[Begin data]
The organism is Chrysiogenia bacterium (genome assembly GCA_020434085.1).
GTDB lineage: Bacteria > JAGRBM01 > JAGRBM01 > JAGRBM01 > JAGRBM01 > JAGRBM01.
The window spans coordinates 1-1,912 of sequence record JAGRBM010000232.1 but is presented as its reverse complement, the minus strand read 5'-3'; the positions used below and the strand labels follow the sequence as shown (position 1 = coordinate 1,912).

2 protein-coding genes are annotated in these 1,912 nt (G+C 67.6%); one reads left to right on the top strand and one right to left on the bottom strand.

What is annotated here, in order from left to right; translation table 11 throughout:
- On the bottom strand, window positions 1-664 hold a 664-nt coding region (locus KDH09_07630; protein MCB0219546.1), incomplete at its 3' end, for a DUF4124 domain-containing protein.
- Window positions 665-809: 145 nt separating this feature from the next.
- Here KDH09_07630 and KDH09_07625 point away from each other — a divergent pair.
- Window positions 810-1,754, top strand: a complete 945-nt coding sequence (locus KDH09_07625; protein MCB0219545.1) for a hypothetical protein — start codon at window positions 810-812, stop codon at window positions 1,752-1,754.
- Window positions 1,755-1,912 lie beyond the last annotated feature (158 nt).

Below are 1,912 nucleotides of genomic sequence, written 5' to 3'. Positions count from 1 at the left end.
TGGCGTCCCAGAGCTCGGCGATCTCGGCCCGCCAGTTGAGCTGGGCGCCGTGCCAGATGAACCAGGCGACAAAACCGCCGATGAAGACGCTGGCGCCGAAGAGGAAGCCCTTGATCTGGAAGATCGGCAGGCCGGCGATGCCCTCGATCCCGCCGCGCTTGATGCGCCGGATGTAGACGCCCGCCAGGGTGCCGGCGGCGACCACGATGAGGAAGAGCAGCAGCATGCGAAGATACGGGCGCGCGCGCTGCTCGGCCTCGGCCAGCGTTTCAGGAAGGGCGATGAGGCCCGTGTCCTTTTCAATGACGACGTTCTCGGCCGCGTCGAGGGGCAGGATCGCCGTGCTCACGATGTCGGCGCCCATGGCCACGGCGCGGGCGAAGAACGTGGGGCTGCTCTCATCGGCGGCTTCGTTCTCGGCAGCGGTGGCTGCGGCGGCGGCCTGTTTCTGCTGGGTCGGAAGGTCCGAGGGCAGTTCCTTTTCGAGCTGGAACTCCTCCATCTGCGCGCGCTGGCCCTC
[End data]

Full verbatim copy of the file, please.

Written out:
The organism is Chrysiogenia bacterium (genome assembly GCA_020434085.1).
GTDB lineage: Bacteria > JAGRBM01 > JAGRBM01 > JAGRBM01 > JAGRBM01 > JAGRBM01.
The window spans coordinates 1-1,912 of sequence record JAGRBM010000232.1 but is presented as its reverse complement, the minus strand read 5'-3'; the positions used below and the strand labels follow the sequence as shown (position 1 = coordinate 1,912).

2 protein-coding genes are annotated in these 1,912 nt (G+C 67.6%); one reads left to right on the top strand and one right to left on the bottom strand.

What is annotated here, in order from left to right; translation table 11 throughout:
- On the bottom strand, window positions 1-664 hold a 664-nt coding region (locus KDH09_07630; protein MCB0219546.1), incomplete at its 3' end, for a DUF4124 domain-containing protein.
- Window positions 665-809: 145 nt separating this feature from the next.
- Here KDH09_07630 and KDH09_07625 point away from each other — a divergent pair.
- Window positions 810-1,754, top strand: a complete 945-nt coding sequence (locus KDH09_07625; protein MCB0219545.1) for a hypothetical protein — start codon at window positions 810-812, stop codon at window positions 1,752-1,754.
- Window positions 1,755-1,912 lie beyond the last annotated feature (158 nt).

Below are 1,912 nucleotides of genomic sequence, written 5' to 3'. Positions count from 1 at the left end.
TGGCGTCCCAGAGCTCGGCGATCTCGGCCCGCCAGTTGAGCTGGGCGCCGTGCCAGATGAACCAGGCGACAAAACCGCCGATGAAGACGCTGGCGCCGAAGAGGAAGCCCTTGATCTGGAAGATCGGCAGGCCGGCGATGCCCTCGATCCCGCCGCGCTTGATGCGCCGGATGTAGACGCCCGCCAGGGTGCCGGCGGCGACCACGATGAGGAAGAGCAGCAGCATGCGAAGATACGGGCGCGCGCGCTGCTCGGCCTCGGCCAGCGTTTCAGGAAGGGCGATGAGGCCCGTGTCCTTTTCAATGACGACGTTCTCGGCCGCGTCGAGGGGCAGGATCGCCGTGCTCACGATGTCGGCGCCCATGGCCACGGCGCGGGCGAAGAACGTGGGGCTGCTCTCATCGGCGGCTTCGTTCTCGGCAGCGGTGGCTGCGGCGGCGGCCTGTTTCTGCTGGGTCGGAAGGTCCGAGGGCAGTTCCTTTTCGAGCTGGAACTCCTCCATCTGCGCGCGCTGGCCCTC